3) work on your underwriting skills. Take Udemy course, they are cheap today as it's a Cyber Monday

Know your investors. If they are first-time multifamily investors, keep the structure simple. If they are more experienced, ask them the structure of the last deal they did and what they liked about it. In general, don't overcomplicate it, find what works for the masses and remove unnecessary complexities.

Originally posted by @John Hamilton :

I’d love to hear some syndication strategies you guys use regularly. I am referring to pay out strategy/schedule, preferred returns, strategies to avoid, mistakes, refinance periods, uncommon splits, length of the hold or anything others may find valuable! 

I wish you all a prosperous real estate experience! 

 John,

I do things very differently than the typical syndicator so what I do may not apply to you or your market. I've done over $100 MILLION worth of deals and I own about 1,000 apartment units right now. I've been doing this since 1999 and actually thrived during the 2008-2009 Great Recession. To answer your questions:

1) My structure is 30/70 (LP/GP) (yes - it's flipped in my favor) with 6% pref or 50/50 no pref 

2) I don't charge a refinance fee, (and typically I don't charge an asset management fee) nor do I buy out my LPs when I refinance. This allows my investors to literally own multiple properties with a one-time investment.

3) My investing horizon is 3-5 years for apartment communities in B/C areas (and longer for A areas)

4) How do I find investors willing to only own 30% equity in the deal?

a) I am choosy/selective in the deals I work on. The project IRR has to be 30%, preferably 40% or I won't do the deal. Because of my track record in the Cincinnati market, I have enough deal-flow that I get really good deals.
  b) I am also choosy in the investors I work with. My minimum investment required is $100K or even $200K (while the typical syndicator's minimum is $50,000 or even as low as $25,000). 

I agree with @Greg Dickerson   - the BIG money investors are concerned more with return of principal & safety of their investment vs. their equity share and over-all return than the smaller investor. My track record of not losing money for my investors and being selective in my projects is very attractive to BIG investors.

@John Hamilton payout every month or every quarter, your choice. Pref are 6-8% in this market. That's normal! Avoid buying strictly on appreciation or at retail value. That's a clear no no. Buy for strong cashflow in the market we are in. Refinance can be 2-5 yrs just depends on your model and exit strategy. 5-7 yrs is the typical hold time to get the numbers to work but can push out to 10 as well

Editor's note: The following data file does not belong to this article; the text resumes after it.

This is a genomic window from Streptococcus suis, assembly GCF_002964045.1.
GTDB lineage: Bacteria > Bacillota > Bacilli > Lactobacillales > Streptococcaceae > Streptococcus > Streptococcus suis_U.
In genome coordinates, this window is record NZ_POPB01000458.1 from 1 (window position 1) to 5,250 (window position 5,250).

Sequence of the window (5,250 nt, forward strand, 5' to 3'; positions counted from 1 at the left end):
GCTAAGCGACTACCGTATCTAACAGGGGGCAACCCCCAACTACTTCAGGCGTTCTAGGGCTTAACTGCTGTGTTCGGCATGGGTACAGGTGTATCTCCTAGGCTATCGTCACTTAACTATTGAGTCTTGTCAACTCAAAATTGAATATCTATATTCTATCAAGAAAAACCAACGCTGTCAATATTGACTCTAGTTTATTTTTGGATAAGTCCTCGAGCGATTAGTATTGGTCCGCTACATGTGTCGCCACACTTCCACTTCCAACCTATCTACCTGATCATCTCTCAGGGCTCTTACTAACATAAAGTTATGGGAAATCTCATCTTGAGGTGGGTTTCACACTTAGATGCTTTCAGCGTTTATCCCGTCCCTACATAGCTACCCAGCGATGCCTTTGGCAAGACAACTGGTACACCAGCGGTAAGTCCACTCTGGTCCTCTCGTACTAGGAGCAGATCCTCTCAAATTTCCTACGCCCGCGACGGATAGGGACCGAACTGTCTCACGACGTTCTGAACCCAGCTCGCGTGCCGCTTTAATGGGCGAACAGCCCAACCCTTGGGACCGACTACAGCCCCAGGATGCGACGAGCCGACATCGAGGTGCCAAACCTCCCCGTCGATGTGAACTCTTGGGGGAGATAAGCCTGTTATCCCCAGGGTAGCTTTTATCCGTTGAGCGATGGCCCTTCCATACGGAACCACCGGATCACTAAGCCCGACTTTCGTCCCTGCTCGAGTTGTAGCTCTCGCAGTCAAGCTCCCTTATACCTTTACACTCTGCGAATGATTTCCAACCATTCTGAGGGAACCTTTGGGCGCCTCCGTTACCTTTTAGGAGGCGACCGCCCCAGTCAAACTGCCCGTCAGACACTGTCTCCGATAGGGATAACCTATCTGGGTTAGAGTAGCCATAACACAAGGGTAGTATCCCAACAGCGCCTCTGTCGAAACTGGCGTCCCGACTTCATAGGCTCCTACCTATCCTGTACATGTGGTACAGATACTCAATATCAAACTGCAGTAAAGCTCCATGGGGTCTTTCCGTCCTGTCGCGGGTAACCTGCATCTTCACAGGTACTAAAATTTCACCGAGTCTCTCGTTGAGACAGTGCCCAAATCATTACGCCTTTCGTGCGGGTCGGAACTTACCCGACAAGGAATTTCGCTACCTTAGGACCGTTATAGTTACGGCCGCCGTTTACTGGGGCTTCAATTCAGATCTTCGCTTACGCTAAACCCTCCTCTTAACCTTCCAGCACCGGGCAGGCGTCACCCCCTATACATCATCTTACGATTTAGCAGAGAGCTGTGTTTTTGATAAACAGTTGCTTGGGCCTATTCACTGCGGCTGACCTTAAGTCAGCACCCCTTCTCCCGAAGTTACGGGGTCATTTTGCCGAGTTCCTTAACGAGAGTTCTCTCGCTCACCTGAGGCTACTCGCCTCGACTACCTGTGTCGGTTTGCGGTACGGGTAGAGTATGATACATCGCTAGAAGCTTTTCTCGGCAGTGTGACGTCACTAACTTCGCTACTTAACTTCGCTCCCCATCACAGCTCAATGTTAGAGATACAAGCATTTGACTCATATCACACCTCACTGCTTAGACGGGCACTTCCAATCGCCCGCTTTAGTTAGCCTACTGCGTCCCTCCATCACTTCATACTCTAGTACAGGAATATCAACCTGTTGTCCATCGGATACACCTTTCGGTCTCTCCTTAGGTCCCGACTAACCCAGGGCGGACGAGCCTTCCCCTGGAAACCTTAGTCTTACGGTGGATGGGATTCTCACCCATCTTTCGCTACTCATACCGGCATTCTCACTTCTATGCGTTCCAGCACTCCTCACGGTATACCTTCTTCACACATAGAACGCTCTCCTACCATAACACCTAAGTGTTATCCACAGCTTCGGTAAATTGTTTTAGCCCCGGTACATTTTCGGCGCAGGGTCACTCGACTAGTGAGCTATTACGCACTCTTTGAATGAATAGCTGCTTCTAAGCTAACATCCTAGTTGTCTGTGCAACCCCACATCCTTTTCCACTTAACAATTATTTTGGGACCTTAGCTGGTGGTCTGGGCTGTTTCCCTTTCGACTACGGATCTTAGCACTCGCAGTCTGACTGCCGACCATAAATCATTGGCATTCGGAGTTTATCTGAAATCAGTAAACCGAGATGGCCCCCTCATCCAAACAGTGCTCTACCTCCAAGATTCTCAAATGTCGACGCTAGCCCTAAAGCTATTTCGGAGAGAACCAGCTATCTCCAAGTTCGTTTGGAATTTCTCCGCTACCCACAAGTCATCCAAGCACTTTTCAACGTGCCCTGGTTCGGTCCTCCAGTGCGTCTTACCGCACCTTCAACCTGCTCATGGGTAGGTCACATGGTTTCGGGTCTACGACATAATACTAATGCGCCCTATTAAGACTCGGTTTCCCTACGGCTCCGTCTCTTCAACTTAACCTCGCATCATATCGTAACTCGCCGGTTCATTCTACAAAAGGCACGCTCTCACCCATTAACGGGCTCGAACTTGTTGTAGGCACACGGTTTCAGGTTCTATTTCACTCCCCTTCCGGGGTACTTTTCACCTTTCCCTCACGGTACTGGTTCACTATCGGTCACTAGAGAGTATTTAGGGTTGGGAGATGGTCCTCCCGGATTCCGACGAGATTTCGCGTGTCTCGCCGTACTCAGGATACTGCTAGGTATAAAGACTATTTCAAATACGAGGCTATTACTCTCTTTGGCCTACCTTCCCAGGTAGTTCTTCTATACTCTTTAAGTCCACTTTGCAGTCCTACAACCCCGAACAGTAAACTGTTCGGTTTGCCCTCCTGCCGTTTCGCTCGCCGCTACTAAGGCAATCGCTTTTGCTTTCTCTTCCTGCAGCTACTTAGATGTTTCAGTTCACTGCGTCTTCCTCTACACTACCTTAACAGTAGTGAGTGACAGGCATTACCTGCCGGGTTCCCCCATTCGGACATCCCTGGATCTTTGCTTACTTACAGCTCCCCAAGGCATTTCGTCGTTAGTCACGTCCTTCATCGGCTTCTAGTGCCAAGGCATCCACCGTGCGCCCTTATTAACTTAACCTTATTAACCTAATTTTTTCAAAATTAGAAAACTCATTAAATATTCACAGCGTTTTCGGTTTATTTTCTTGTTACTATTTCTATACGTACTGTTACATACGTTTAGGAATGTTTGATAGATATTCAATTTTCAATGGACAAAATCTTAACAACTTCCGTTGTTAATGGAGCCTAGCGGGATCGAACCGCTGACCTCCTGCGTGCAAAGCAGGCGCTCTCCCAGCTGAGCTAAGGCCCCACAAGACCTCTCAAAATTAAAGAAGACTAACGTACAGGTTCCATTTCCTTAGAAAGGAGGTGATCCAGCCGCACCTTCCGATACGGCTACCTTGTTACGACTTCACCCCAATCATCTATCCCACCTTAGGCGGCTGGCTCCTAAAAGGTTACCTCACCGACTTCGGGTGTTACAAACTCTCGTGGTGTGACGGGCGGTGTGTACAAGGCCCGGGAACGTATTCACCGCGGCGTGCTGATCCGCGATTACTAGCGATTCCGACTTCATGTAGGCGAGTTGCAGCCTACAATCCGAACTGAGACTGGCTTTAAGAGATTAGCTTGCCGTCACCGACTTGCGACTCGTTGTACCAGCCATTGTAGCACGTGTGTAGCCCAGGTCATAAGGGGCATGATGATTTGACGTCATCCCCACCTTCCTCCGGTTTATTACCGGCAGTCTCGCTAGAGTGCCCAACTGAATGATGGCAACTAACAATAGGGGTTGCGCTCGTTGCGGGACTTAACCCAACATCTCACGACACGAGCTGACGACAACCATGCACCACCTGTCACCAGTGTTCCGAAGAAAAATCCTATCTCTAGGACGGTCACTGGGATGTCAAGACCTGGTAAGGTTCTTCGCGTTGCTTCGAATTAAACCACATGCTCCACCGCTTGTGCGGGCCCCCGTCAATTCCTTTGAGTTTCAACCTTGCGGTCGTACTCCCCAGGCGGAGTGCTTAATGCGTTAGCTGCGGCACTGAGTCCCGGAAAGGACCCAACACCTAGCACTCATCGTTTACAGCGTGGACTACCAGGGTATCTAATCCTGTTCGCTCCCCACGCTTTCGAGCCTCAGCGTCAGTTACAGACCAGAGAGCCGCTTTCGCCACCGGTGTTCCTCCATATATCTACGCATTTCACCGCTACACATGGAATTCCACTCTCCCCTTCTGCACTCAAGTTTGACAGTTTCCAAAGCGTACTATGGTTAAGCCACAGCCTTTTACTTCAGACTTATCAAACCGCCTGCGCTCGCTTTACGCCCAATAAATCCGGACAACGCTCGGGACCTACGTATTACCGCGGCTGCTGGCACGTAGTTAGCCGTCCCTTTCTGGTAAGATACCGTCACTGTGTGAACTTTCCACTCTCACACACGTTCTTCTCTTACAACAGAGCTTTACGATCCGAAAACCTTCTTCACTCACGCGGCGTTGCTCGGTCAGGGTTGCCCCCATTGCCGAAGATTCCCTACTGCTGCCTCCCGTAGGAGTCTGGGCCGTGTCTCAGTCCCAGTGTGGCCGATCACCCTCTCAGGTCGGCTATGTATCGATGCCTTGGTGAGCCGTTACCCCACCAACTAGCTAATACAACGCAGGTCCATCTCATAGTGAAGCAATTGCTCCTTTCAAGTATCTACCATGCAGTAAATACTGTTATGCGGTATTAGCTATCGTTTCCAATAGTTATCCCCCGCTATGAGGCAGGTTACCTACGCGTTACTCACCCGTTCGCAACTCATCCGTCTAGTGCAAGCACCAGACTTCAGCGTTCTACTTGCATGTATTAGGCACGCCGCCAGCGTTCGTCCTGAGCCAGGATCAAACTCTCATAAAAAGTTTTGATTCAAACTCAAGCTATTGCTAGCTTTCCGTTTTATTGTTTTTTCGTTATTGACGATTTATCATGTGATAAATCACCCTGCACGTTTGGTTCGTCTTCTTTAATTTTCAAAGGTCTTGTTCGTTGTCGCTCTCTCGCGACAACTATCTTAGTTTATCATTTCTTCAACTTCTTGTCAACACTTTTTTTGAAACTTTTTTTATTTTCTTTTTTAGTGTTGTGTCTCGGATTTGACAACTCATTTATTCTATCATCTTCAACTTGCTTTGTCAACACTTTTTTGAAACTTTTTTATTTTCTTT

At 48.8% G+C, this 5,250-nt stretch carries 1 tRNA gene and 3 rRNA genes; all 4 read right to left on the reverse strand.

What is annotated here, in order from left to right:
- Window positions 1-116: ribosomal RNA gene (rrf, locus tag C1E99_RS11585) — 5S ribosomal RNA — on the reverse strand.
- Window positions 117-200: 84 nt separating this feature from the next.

Originally posted by @John Casmon :

Know your investors. If they are first-time multifamily investors, keep the structure simple. If they are more experienced, ask them the structure of the last deal they did and what they liked about it. In general, don't overcomplicate it, find what works for the masses and remove unnecessary complexities.

 I think this is a solid plan and great for new sponsors as well! K.I.S.S= Keep It Simple Stupid haha

Originally posted by @Tj Hines :

@John Hamilton  payout every month or every quarter, your choice. Pref are 6-8% in this market. That's normal! Avoid buying strictly on appreciation or at retail value. That's a clear no no. Buy for strong cashflow in the market we are in. Refinance can be 2-5 yrs just depends on your model and exit strategy. 5-7 yrs is the typical hold time to get the numbers to work but can push out to 10 as well

 Tj,

Thanks for the input! Would you want to Refinance to stay in the deal longer and provide your investors with a good portion of their capital back?? 

Two investment strategies, same structure of 2% acq fee, 80% LP / 20% GP over an 8% preferred return, and a 2% disposition fee if the preferred return is achieved.  Given where I believe we are in the cycle, we're mostly focusing on the longer term strategy unless it's with an institutional partner.

1) Short term (3 to 5 years) with debt between 65-75% LTV from debt funds

2) Long term (7 to 10 years) with debt typically between 60-70% LTV fixed rate loans from Fannie or Freddie with 7 to 10 years of interest only payments.